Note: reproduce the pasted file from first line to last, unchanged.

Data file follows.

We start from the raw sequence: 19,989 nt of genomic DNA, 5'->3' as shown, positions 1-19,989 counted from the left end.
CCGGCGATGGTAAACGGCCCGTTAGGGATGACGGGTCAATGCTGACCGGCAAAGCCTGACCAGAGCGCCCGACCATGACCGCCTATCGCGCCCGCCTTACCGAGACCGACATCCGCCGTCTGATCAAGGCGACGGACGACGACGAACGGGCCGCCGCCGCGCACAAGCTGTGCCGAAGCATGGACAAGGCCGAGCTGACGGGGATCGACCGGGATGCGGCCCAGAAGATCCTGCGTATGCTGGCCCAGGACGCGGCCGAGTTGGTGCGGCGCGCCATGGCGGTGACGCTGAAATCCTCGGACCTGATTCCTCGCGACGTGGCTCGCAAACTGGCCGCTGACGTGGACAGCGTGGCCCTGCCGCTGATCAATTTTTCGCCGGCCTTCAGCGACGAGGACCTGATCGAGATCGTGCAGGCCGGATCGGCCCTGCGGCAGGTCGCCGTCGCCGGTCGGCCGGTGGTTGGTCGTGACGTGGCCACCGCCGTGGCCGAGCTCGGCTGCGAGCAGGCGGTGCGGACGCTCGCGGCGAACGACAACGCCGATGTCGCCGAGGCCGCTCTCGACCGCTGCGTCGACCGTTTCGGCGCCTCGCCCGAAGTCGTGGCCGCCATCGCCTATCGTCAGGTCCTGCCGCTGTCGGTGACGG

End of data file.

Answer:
We start from the raw sequence: 19,989 nt of genomic DNA, 5'->3' as shown, positions 1-19,989 counted from the left end.
CCGGCGATGGTAAACGGCCCGTTAGGGATGACGGGTCAATGCTGACCGGCAAAGCCTGACCAGAGCGCCCGACCATGACCGCCTATCGCGCCCGCCTTACCGAGACCGACATCCGCCGTCTGATCAAGGCGACGGACGACGACGAACGGGCCGCCGCCGCGCACAAGCTGTGCCGAAGCATGGACAAGGCCGAGCTGACGGGGATCGACCGGGATGCGGCCCAGAAGATCCTGCGTATGCTGGCCCAGGACGCGGCCGAGTTGGTGCGGCGCGCCATGGCGGTGACGCTGAAATCCTCGGACCTGATTCCTCGCGACGTGGCTCGCAAACTGGCCGCTGACGTGGACAGCGTGGCCCTGCCGCTGATCAATTTTTCGCCGGCCTTCAGCGACGAGGACCTGATCGAGATCGTGCAGGCCGGATCGGCCCTGCGGCAGGTCGCCGTCGCCGGTCGGCCGGTGGTTGGTCGTGACGTGGCCACCGCCGTGGCCGAGCTCGGCTGCGAGCAGGCGGTGCGGACGCTCGCGGCGAACGACAACGCCGATGTCGCCGAGGCCGCTCTCGACCGCTGCGTCGACCGTTTCGGCGCCTCGCCCGAAGTCGTGGCCGCCATCGCCTATCGTCAGGTCCTGCCGCTGTCGGTGACGG